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For brand owners, the time to act on new gTLDs is now

The second .nxt conference on new generic top-level domains recently concluded, and there was one thing that participants in the three days of passionate and informative discussions agreed on: time is running out for applicants. Any organization that thinks it might apply for a new dot Brand, dot City or dot Niche gTLD needs to get its plans in motion now if it wants to hit ICANN's strict application deadlines.

ICANN will accept applications for “dot Anything” top-level domains only from January 12 to April 12, 2012 . Any company that does not file during that period faces an indefinite wait before the second round opens. At the .nxt conference, speakers estimated “second round” dates ranging from 2014 to 2022.

Ten years will be a long time to wait if your competitors are successfully exploiting their new dot brand or dot Niche gTLDs, and you’ve missed the boat. Even two years may be long enough to put you at a competitive disadvantage; after all, Internet time moves swiftly.

While a lot of talk in the media has focused on the pros and cons of dot Brand gTLDs -- where the domain to the right of the dot matches a corporate trademark –- possibly a more important concern for forward-thinking brand owners are the keyword or dot Niche gTLDs related to their industries. This first round of new gTLDs is an unprecedented opportunity for companies to secure category-leading gTLDs that could place their brands in an unassailable competitive position for the long term.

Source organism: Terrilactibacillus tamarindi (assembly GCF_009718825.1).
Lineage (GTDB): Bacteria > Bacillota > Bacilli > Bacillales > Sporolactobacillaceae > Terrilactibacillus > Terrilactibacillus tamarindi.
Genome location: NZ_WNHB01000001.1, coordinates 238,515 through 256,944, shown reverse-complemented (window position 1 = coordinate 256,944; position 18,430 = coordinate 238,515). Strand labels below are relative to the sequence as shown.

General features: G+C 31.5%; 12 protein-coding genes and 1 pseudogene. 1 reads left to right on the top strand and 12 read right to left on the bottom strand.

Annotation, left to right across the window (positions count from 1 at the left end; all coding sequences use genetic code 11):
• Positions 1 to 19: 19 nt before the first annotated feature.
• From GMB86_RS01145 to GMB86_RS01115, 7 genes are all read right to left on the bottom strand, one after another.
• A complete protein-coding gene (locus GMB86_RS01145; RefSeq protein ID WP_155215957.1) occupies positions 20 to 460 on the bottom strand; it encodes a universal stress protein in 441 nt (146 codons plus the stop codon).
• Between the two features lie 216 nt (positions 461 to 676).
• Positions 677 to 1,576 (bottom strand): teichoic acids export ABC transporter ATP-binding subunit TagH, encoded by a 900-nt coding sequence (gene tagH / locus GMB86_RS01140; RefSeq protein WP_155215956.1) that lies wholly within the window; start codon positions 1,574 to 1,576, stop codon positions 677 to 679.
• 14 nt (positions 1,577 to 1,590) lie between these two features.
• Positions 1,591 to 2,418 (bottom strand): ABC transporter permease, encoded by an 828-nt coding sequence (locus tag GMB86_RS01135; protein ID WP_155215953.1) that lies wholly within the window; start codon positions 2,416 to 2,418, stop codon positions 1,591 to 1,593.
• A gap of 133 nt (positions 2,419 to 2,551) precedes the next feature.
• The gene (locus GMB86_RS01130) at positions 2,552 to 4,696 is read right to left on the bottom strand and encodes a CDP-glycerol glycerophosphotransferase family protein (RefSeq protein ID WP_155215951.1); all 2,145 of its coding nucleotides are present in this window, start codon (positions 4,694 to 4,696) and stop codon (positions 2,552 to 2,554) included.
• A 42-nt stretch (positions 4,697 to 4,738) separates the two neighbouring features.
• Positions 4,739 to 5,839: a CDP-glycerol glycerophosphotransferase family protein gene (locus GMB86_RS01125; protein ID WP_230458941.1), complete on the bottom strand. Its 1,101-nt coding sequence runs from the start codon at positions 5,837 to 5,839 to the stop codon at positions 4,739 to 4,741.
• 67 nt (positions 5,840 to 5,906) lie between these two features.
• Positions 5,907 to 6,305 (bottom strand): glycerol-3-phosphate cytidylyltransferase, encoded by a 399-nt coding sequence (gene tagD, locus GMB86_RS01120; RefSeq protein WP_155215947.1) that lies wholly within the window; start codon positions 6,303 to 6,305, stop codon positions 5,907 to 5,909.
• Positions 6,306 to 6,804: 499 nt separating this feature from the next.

While many applicants will seek keyword gTLDs such as "dot Music" or "dot Sports" to sell second-level registrations to businesses and consumers, nothing in ICANN's rules will prevent a company registering a dictionary term and reserving the whole space solely for its own use. A company may apply for its dot Brand to enhance its reputation online, but a category-leader gTLD may, in the long run, prove to be an even more effective marketing tool.

As I mentioned during a .nxt panel discussion: on the Internet, nobody knows you're the number-four brand. If you are in the brewing business, and ICANN awards you the contract for "dot Beer," your customers will forever associate beer on the Internet with your brand. But if you don't apply, and your competitor does, you risk forever losing access to that valuable string.

Although the clock is ticking, it's not yet too late to prepare an application for a new gTLD, even if your game plan for how to most effectively exploit it is not yet fully formed. With a limited window to apply, making the decision to engage with new gTLDs may be the most important business action you take in 2011. The right expert partner can guide you through the entire application process, helping you navigate the potential pitfalls and significantly increasing your chances of filing a successful bid.